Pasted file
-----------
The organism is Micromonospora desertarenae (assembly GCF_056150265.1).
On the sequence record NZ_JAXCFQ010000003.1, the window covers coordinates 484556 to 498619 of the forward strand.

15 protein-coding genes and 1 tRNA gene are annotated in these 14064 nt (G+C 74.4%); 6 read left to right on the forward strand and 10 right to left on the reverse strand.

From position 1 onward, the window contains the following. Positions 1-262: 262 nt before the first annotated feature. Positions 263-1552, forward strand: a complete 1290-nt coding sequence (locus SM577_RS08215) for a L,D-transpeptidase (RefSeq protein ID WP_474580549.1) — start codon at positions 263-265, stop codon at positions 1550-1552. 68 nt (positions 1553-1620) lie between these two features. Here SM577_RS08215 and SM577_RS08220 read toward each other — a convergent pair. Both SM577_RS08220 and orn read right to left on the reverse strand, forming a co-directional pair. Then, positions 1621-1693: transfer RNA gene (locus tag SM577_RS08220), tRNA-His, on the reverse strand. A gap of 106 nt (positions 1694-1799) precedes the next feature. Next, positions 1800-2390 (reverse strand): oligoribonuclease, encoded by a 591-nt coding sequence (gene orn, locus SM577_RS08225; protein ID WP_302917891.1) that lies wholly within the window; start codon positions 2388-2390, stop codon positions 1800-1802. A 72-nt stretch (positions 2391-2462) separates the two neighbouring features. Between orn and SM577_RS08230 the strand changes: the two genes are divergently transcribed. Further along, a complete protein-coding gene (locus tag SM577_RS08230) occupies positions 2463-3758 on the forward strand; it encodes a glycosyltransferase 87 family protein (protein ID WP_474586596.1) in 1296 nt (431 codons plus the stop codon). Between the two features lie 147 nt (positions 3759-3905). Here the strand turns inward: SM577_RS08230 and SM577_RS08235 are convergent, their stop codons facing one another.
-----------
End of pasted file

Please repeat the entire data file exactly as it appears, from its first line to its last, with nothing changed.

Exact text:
The organism is Micromonospora desertarenae (assembly GCF_056150265.1).
On the sequence record NZ_JAXCFQ010000003.1, the window covers coordinates 484556 to 498619 of the forward strand.

15 protein-coding genes and 1 tRNA gene are annotated in these 14064 nt (G+C 74.4%); 6 read left to right on the forward strand and 10 right to left on the reverse strand.

From position 1 onward, the window contains the following. Positions 1-262: 262 nt before the first annotated feature. Positions 263-1552, forward strand: a complete 1290-nt coding sequence (locus SM577_RS08215) for a L,D-transpeptidase (RefSeq protein ID WP_474580549.1) — start codon at positions 263-265, stop codon at positions 1550-1552. 68 nt (positions 1553-1620) lie between these two features. Here SM577_RS08215 and SM577_RS08220 read toward each other — a convergent pair. Both SM577_RS08220 and orn read right to left on the reverse strand, forming a co-directional pair. Then, positions 1621-1693: transfer RNA gene (locus tag SM577_RS08220), tRNA-His, on the reverse strand. A gap of 106 nt (positions 1694-1799) precedes the next feature. Next, positions 1800-2390 (reverse strand): oligoribonuclease, encoded by a 591-nt coding sequence (gene orn, locus SM577_RS08225; protein ID WP_302917891.1) that lies wholly within the window; start codon positions 2388-2390, stop codon positions 1800-1802. A 72-nt stretch (positions 2391-2462) separates the two neighbouring features. Between orn and SM577_RS08230 the strand changes: the two genes are divergently transcribed. Further along, a complete protein-coding gene (locus tag SM577_RS08230) occupies positions 2463-3758 on the forward strand; it encodes a glycosyltransferase 87 family protein (protein ID WP_474586596.1) in 1296 nt (431 codons plus the stop codon). Between the two features lie 147 nt (positions 3759-3905). Here the strand turns inward: SM577_RS08230 and SM577_RS08235 are convergent, their stop codons facing one another.